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HPB - Collected Writings Volume XII (1889-1890)
Collected Writings
Chronological Survey
The Tidal Wave
Russian Popular Tracts
Miscellaneous Notes
Official Notice
“Going To and Fro in the Earth”
Footnotes to “My Experiences in Occultism and Occult Development”
The Fall of Ideals
Footnotes to “The Alchemists”
“Going To and Fro in the Earth”
Miscellaneous Notes
The Facts Brought Before Masters
[The Voice of the Silence]
1890! On the New Year’s Morrow
Was Cagliostro a “Charlatan”?
[Colonel Henry S. Olcott and the Esoteric Section]
Miscellaneous Notes
Pensées sur le Nouvel An et les Faux Nez
Thoughts on the New Year and the False Noses( Translation of the foregoing French text )
The Last Song of the Swan
[Colonel H. S. Olcott and the British Section]
Muddled Meddlers
Miscellaneous Notes
The Cycle Moveth
Kosmic Mind
[Note by the Compiler]
Third Letter of H.P.B. to the Fourth Annual American Convention
Why I Do not Return to India
La Légende du Lotus Bleu
The Legend of the Blue Lotus ( Translation of the foregoing French text )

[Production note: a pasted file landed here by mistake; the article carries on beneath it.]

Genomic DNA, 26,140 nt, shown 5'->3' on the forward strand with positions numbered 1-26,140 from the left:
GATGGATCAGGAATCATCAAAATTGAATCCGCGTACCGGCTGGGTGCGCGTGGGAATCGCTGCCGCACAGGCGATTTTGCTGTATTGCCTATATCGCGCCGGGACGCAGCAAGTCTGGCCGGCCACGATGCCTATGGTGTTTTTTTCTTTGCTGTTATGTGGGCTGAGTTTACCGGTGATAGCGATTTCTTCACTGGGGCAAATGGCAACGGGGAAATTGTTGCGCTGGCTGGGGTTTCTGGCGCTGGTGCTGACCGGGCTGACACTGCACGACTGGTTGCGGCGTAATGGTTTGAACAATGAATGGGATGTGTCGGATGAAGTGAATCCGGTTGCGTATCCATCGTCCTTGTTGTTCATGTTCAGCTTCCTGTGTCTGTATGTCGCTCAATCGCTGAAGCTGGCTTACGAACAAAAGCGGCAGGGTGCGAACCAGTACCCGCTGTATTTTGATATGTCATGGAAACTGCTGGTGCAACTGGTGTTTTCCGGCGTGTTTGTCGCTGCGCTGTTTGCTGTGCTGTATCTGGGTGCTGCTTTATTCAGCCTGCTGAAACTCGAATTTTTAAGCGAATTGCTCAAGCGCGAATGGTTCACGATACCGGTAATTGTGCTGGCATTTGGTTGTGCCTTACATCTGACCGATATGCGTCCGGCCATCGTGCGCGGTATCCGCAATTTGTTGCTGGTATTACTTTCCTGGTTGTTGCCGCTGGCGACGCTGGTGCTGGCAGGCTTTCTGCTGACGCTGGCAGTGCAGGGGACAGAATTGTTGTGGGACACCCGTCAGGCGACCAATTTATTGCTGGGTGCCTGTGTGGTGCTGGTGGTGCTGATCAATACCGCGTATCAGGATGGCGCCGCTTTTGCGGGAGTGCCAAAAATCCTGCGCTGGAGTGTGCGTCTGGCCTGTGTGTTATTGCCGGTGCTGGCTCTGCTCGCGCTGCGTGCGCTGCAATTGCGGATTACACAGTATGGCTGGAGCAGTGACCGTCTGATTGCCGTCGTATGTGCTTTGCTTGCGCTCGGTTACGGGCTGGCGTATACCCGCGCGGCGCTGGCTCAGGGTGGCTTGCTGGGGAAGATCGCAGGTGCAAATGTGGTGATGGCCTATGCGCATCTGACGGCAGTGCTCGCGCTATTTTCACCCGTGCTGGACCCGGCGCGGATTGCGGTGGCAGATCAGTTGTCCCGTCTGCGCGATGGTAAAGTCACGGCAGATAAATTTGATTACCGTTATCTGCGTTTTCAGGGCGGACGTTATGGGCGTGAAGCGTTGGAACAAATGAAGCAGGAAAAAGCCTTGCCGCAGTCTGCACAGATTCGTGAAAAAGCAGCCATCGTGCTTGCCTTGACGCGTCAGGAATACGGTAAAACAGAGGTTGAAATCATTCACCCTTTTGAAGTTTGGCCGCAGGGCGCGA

Thoughts on the Elementals
Footnotes and Editorial Notes to “The Letters of Johann Caspar Lavater”
[Rules for the Residents of the London Headquarters]
Black Magic in Science
An Astral Prophet
Mistaken Notions on “The Secret Doctrine”
Capital Punishment
Cruelty to Animals
Diagnoses and Palliatives
Modern Apostles and Pseudo-Messiahs
The Theosophical Society in Europe
Science and the Secret Doctrine
Progress and Culture
The Mote and the Beam
Recent Progress in Theosophy
[Appointment of Bertram Keightley]
The Dual Aspect of Wisdom
Queries and Answers
To the Theosophists of Europe
Mme. Blavatsky Appeals to the Law
Psychic and Noetic Action
[The Theosophical Society and its Detractors]
À Tous les Membres de la Société Théosophique en France
To All the Members of The Theosophical Society in France( Translation of the foregoing French text)
Miscellaneous Notes
Forlorn Hopes
Hypnotism, and its Relations to Other Modes of Fascination
Problems of Life
Why the “Vahan”?
[The Oriental Department]
Specimen Page of Gems from the East
Gems from the East. A Birthday Book of Precepts and Axioms
The Esoteric Section: Introduction by the Compiler